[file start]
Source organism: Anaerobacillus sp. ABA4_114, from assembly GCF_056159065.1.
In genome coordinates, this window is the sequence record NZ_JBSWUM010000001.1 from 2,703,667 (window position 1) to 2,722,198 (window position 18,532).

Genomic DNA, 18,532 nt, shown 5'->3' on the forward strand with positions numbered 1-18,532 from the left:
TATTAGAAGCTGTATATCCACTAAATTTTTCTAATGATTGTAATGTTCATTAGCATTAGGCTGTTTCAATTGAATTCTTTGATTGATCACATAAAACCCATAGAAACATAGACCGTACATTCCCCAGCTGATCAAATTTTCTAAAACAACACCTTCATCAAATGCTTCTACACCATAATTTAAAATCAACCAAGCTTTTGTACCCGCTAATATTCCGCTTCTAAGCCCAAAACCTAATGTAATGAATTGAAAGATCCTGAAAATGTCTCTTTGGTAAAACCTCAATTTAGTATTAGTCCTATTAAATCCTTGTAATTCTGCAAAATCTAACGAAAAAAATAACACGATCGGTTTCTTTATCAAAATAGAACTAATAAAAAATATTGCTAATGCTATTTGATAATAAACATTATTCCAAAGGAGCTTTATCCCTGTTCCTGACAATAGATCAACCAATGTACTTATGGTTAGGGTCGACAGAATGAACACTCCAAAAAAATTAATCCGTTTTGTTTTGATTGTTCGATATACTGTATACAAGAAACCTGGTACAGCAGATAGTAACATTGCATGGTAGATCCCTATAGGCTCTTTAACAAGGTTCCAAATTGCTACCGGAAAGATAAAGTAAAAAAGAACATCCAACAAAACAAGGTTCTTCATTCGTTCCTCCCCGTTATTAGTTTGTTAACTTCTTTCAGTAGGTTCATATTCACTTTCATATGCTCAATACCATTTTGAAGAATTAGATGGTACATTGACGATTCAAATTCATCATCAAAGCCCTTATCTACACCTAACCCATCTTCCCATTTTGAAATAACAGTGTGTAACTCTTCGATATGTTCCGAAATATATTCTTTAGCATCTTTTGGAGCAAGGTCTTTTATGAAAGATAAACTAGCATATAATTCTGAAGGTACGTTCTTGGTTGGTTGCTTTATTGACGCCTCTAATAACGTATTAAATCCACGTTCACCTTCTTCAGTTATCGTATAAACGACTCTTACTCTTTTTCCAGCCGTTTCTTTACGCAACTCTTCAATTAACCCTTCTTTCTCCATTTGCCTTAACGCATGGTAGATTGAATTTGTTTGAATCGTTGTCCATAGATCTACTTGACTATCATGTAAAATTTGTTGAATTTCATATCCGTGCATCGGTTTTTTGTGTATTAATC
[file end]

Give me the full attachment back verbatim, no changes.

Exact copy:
Source organism: Anaerobacillus sp. ABA4_114, from assembly GCF_056159065.1.
In genome coordinates, this window is the sequence record NZ_JBSWUM010000001.1 from 2,703,667 (window position 1) to 2,722,198 (window position 18,532).

Genomic DNA, 18,532 nt, shown 5'->3' on the forward strand with positions numbered 1-18,532 from the left:
TATTAGAAGCTGTATATCCACTAAATTTTTCTAATGATTGTAATGTTCATTAGCATTAGGCTGTTTCAATTGAATTCTTTGATTGATCACATAAAACCCATAGAAACATAGACCGTACATTCCCCAGCTGATCAAATTTTCTAAAACAACACCTTCATCAAATGCTTCTACACCATAATTTAAAATCAACCAAGCTTTTGTACCCGCTAATATTCCGCTTCTAAGCCCAAAACCTAATGTAATGAATTGAAAGATCCTGAAAATGTCTCTTTGGTAAAACCTCAATTTAGTATTAGTCCTATTAAATCCTTGTAATTCTGCAAAATCTAACGAAAAAAATAACACGATCGGTTTCTTTATCAAAATAGAACTAATAAAAAATATTGCTAATGCTATTTGATAATAAACATTATTCCAAAGGAGCTTTATCCCTGTTCCTGACAATAGATCAACCAATGTACTTATGGTTAGGGTCGACAGAATGAACACTCCAAAAAAATTAATCCGTTTTGTTTTGATTGTTCGATATACTGTATACAAGAAACCTGGTACAGCAGATAGTAACATTGCATGGTAGATCCCTATAGGCTCTTTAACAAGGTTCCAAATTGCTACCGGAAAGATAAAGTAAAAAAGAACATCCAACAAAACAAGGTTCTTCATTCGTTCCTCCCCGTTATTAGTTTGTTAACTTCTTTCAGTAGGTTCATATTCACTTTCATATGCTCAATACCATTTTGAAGAATTAGATGGTACATTGACGATTCAAATTCATCATCAAAGCCCTTATCTACACCTAACCCATCTTCCCATTTTGAAATAACAGTGTGTAACTCTTCGATATGTTCCGAAATATATTCTTTAGCATCTTTTGGAGCAAGGTCTTTTATGAAAGATAAACTAGCATATAATTCTGAAGGTACGTTCTTGGTTGGTTGCTTTATTGACGCCTCTAATAACGTATTAAATCCACGTTCACCTTCTTCAGTTATCGTATAAACGACTCTTACTCTTTTTCCAGCCGTTTCTTTACGCAACTCTTCAATTAACCCTTCTTTCTCCATTTGCCTTAACGCATGGTAGATTGAATTTGTTTGAATCGTTGTCCATAGATCTACTTGACTATCATGTAAAATTTGTTGAATTTCATATCCGTGCATCGGTTTTTTGTGTATTAATC